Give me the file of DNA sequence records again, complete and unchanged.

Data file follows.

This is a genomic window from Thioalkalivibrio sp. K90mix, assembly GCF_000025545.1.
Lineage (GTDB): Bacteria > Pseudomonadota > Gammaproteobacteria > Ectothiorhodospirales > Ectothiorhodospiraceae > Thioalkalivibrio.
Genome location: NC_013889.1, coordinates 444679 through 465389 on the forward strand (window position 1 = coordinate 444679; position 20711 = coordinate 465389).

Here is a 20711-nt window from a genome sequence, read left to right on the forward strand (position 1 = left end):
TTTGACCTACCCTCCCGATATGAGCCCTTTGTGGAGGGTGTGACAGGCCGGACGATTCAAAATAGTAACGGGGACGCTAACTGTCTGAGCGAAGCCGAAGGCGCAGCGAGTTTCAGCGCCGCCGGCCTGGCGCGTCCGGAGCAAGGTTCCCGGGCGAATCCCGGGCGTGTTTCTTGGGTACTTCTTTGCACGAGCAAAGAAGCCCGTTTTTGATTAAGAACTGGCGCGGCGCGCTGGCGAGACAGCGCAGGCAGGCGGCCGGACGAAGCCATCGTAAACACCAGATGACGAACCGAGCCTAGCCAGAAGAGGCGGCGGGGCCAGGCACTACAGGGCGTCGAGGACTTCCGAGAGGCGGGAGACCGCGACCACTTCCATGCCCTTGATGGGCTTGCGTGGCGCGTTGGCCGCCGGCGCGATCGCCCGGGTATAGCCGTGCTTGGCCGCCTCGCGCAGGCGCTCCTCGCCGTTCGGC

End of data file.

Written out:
This is a genomic window from Thioalkalivibrio sp. K90mix, assembly GCF_000025545.1.
Lineage (GTDB): Bacteria > Pseudomonadota > Gammaproteobacteria > Ectothiorhodospirales > Ectothiorhodospiraceae > Thioalkalivibrio.
Genome location: NC_013889.1, coordinates 444679 through 465389 on the forward strand (window position 1 = coordinate 444679; position 20711 = coordinate 465389).

Here is a 20711-nt window from a genome sequence, read left to right on the forward strand (position 1 = left end):
TTTGACCTACCCTCCCGATATGAGCCCTTTGTGGAGGGTGTGACAGGCCGGACGATTCAAAATAGTAACGGGGACGCTAACTGTCTGAGCGAAGCCGAAGGCGCAGCGAGTTTCAGCGCCGCCGGCCTGGCGCGTCCGGAGCAAGGTTCCCGGGCGAATCCCGGGCGTGTTTCTTGGGTACTTCTTTGCACGAGCAAAGAAGCCCGTTTTTGATTAAGAACTGGCGCGGCGCGCTGGCGAGACAGCGCAGGCAGGCGGCCGGACGAAGCCATCGTAAACACCAGATGACGAACCGAGCCTAGCCAGAAGAGGCGGCGGGGCCAGGCACTACAGGGCGTCGAGGACTTCCGAGAGGCGGGAGACCGCGACCACTTCCATGCCCTTGATGGGCTTGCGTGGCGCGTTGGCCGCCGGCGCGATCGCCCGGGTATAGCCGTGCTTGGCCGCCTCGCGCAGGCGCTCCTCGCCGTTCGGC